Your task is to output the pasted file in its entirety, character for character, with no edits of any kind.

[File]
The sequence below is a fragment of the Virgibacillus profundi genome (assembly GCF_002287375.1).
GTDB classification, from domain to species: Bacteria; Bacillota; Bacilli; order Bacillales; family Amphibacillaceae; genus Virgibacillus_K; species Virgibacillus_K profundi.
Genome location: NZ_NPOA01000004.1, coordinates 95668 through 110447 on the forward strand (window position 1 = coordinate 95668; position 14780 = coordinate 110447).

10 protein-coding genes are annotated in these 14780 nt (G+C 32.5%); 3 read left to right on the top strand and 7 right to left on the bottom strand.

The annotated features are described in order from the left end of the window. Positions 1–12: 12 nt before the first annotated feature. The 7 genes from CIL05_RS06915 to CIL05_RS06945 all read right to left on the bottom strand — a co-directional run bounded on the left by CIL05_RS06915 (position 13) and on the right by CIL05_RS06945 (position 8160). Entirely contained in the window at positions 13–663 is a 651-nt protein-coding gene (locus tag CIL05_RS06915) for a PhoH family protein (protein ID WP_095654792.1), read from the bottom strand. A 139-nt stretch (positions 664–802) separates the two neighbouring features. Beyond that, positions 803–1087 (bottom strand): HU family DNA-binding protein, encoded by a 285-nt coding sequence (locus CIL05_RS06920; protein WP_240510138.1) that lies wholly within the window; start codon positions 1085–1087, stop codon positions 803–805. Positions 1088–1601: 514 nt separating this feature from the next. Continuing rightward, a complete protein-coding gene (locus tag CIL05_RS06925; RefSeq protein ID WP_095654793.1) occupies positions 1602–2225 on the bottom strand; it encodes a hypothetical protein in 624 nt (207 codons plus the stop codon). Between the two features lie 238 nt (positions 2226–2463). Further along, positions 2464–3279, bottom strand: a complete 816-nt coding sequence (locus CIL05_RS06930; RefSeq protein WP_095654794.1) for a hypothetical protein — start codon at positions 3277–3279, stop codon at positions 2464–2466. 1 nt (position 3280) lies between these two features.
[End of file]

The sequence below is a fragment of the Virgibacillus profundi genome (assembly GCF_002287375.1).
GTDB classification, from domain to species: Bacteria; Bacillota; Bacilli; order Bacillales; family Amphibacillaceae; genus Virgibacillus_K; species Virgibacillus_K profundi.
Genome location: NZ_NPOA01000004.1, coordinates 95668 through 110447 on the forward strand (window position 1 = coordinate 95668; position 14780 = coordinate 110447).

10 protein-coding genes are annotated in these 14780 nt (G+C 32.5%); 3 read left to right on the top strand and 7 right to left on the bottom strand.

The annotated features are described in order from the left end of the window. Positions 1–12: 12 nt before the first annotated feature. The 7 genes from CIL05_RS06915 to CIL05_RS06945 all read right to left on the bottom strand — a co-directional run bounded on the left by CIL05_RS06915 (position 13) and on the right by CIL05_RS06945 (position 8160). Entirely contained in the window at positions 13–663 is a 651-nt protein-coding gene (locus tag CIL05_RS06915) for a PhoH family protein (protein ID WP_095654792.1), read from the bottom strand. A 139-nt stretch (positions 664–802) separates the two neighbouring features. Beyond that, positions 803–1087 (bottom strand): HU family DNA-binding protein, encoded by a 285-nt coding sequence (locus CIL05_RS06920; protein WP_240510138.1) that lies wholly within the window; start codon positions 1085–1087, stop codon positions 803–805. Positions 1088–1601: 514 nt separating this feature from the next. Continuing rightward, a complete protein-coding gene (locus tag CIL05_RS06925; RefSeq protein ID WP_095654793.1) occupies positions 1602–2225 on the bottom strand; it encodes a hypothetical protein in 624 nt (207 codons plus the stop codon). Between the two features lie 238 nt (positions 2226–2463). Further along, positions 2464–3279, bottom strand: a complete 816-nt coding sequence (locus CIL05_RS06930; RefSeq protein WP_095654794.1) for a hypothetical protein — start codon at positions 3277–3279, stop codon at positions 2464–2466. 1 nt (position 3280) lies between these two features.